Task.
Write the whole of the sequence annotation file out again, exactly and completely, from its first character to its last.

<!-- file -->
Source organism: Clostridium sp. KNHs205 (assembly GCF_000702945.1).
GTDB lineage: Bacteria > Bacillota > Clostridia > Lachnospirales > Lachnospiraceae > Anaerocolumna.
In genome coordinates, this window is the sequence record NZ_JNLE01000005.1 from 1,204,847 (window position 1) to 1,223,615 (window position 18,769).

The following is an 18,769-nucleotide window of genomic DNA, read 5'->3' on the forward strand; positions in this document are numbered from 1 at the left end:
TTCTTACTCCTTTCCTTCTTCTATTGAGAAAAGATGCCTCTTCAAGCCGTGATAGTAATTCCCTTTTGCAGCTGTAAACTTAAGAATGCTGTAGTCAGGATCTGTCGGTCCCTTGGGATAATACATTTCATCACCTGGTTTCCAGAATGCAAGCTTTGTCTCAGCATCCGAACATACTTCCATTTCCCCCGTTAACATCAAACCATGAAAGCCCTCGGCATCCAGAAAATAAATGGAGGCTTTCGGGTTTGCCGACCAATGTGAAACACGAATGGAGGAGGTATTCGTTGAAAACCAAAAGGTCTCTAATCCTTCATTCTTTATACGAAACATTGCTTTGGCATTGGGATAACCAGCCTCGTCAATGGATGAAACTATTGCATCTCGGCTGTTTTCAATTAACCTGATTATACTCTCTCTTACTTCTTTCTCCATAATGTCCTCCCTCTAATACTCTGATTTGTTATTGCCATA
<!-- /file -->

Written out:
Source organism: Clostridium sp. KNHs205 (assembly GCF_000702945.1).
GTDB lineage: Bacteria > Bacillota > Clostridia > Lachnospirales > Lachnospiraceae > Anaerocolumna.
In genome coordinates, this window is the sequence record NZ_JNLE01000005.1 from 1,204,847 (window position 1) to 1,223,615 (window position 18,769).

The following is an 18,769-nucleotide window of genomic DNA, read 5'->3' on the forward strand; positions in this document are numbered from 1 at the left end:
TTCTTACTCCTTTCCTTCTTCTATTGAGAAAAGATGCCTCTTCAAGCCGTGATAGTAATTCCCTTTTGCAGCTGTAAACTTAAGAATGCTGTAGTCAGGATCTGTCGGTCCCTTGGGATAATACATTTCATCACCTGGTTTCCAGAATGCAAGCTTTGTCTCAGCATCCGAACATACTTCCATTTCCCCCGTTAACATCAAACCATGAAAGCCCTCGGCATCCAGAAAATAAATGGAGGCTTTCGGGTTTGCCGACCAATGTGAAACACGAATGGAGGAGGTATTCGTTGAAAACCAAAAGGTCTCTAATCCTTCATTCTTTATACGAAACATTGCTTTGGCATTGGGATAACCAGCCTCGTCAATGGATGAAACTATTGCATCTCGGCTGTTTTCAATTAACCTGATTATACTCTCTCTTACTTCTTTCTCCATAATGTCCTCCCTCTAATACTCTGATTTGTTATTGCCATA